Heya folks, Ned here again. We recently made SMB signing the default in Windows Insider Enterprise, Education, and Pro client builds. In doing so, we were quickly reminded of a consequence from an old unsafe SMB behavior that some folks still use: guest authentication. Today I'll explain all this and give you the steps to both fix and workaround the issue.
If you're in a hurry, skip down to the fixes and workarounds section below.
SMB signing ensures every message contains a signature generated using session key and cipher suite. The client puts a hash of the entire message into the signature field of the SMB header. If anyone changes the message itself later on the wire, the hash won't match, and SMB knows that someone tampered with the data. It also confirms to sender and receiver that they are who they say they are, breaking relay attacks.
To sign a message, the key is derived from a secret both the user client and server share - the user's password. Without that password, the client and server can't sign the SMB traffic because they have no way to validate the sender. And what doesn't a guest logon have? A password. That makes guest authentication and SMB signing mutually exclusive. When we see that the client requires SMB signing, we don't allow even an attempt at guest authentication, we just fail the connection.
Microsoft stopped enabling the built-in Guest account years ago - Windows 2000! - and stopped allowing guest logons by default (keep in mind that the built-in Guest user and guest-type access are two different things). Later, we started actively denying the built-in Guest account the ability to connect to Windows clients remotely using any protocol. Starting in Windows 10 and SMB2+, we the SMB team stopped SMB2+ guest access in general as well as a particular behavior called insecure guest fallback. Besides blocking anyone from intentionally using guest with SMB2+, we also prevent an old SMB1 behavior where if you sent along a non-existent user, the SMB2+ server could then ask you to logon as a guest silently. Again, Windows SMB2+ servers would not do this, but you can see how a malicious attacker would love for you to connect to their evil file server and start executing evil file code without even needing a password.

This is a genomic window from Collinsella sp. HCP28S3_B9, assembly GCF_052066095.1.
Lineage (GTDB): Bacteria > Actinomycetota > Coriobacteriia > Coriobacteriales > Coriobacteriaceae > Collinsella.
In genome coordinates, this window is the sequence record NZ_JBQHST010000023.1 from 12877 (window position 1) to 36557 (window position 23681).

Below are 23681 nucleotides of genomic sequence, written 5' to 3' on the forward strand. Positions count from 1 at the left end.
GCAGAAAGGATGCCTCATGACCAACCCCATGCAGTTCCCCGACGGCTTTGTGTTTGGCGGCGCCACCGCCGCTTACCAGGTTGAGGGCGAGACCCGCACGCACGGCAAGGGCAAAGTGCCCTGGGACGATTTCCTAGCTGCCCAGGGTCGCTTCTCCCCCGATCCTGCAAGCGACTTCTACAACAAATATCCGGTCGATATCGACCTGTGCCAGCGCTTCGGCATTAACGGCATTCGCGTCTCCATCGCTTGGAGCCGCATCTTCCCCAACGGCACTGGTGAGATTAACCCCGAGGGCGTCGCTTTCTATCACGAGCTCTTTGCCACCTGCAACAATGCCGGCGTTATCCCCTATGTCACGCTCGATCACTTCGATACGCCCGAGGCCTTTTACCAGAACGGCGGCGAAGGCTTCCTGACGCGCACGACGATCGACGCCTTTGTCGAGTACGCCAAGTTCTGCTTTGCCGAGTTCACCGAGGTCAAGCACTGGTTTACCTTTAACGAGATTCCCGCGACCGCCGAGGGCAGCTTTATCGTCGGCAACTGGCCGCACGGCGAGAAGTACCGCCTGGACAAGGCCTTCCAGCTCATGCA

Now, remember at the top where I said we recently made SMB signing the default in Windows Insider Enterprise client builds? When you try to connect to third-party devices that use guest for "ease of use", you'll get one of these errors:
Even if you follow our steps in Guest access in SMB2 and SMB3 is disabled to enable guest in SMB again, they won't work. Because we disable guest access when you require SMB signing.
But there are options:
The Microsoft recommended fix is to stop accessing your third-party devices using guest credentials. Anyone - anyone - who can see that device can access all your data without any password or audit trail. Device makers configure guest access so they won't have to deal with their customers forgetting their passwords or require a more complex setup process. These are unsafe places to store your personal or professional life. Many of these devices do have the ability to configure a username and password - consult your vendor docs. Others might have the ability with a software upgrade. And others might just be unsafe - for those, you should replace them with a trustworthy product and move all your data off the old device, ensure you wipe its drives clean, then recycle it.
If you cannot disable the use of guest for your third party, you must disable the requirement of SMB signing. Obviously, this means that now not only are you using guest access, but you're also preventing your client from guaranteeing signing to a trusted device. That's why this is just a workaround, and we don't recommend it.
You can disable the SMB signing requirement three ways:
Set-SmbClientConfiguration -RequireSecuritySignature $false
Now, we can make this easier to understand and are doing so in a future Insiders release. We'll have a better error message and better description in the group policy, and I'll also update our various MS Learn documentation on signing and guest access. But I mostly hope everyone will stop using third party devices with guest access - they are dangerous.
Reminder: with SMB1, all bets are off. None of what I mentioned above will stop guest access or myriad other unsafe behaviors. If your SMB server device still requires SMB1, you should assume anyone can access its data; even with a strong password, even without guest, even with SMB signing enabled. If you're unsure if your device requires SMB1, review its documentation and the Still Needs SMB1 product clearinghouse.
Don't invite them in!
Until next time,
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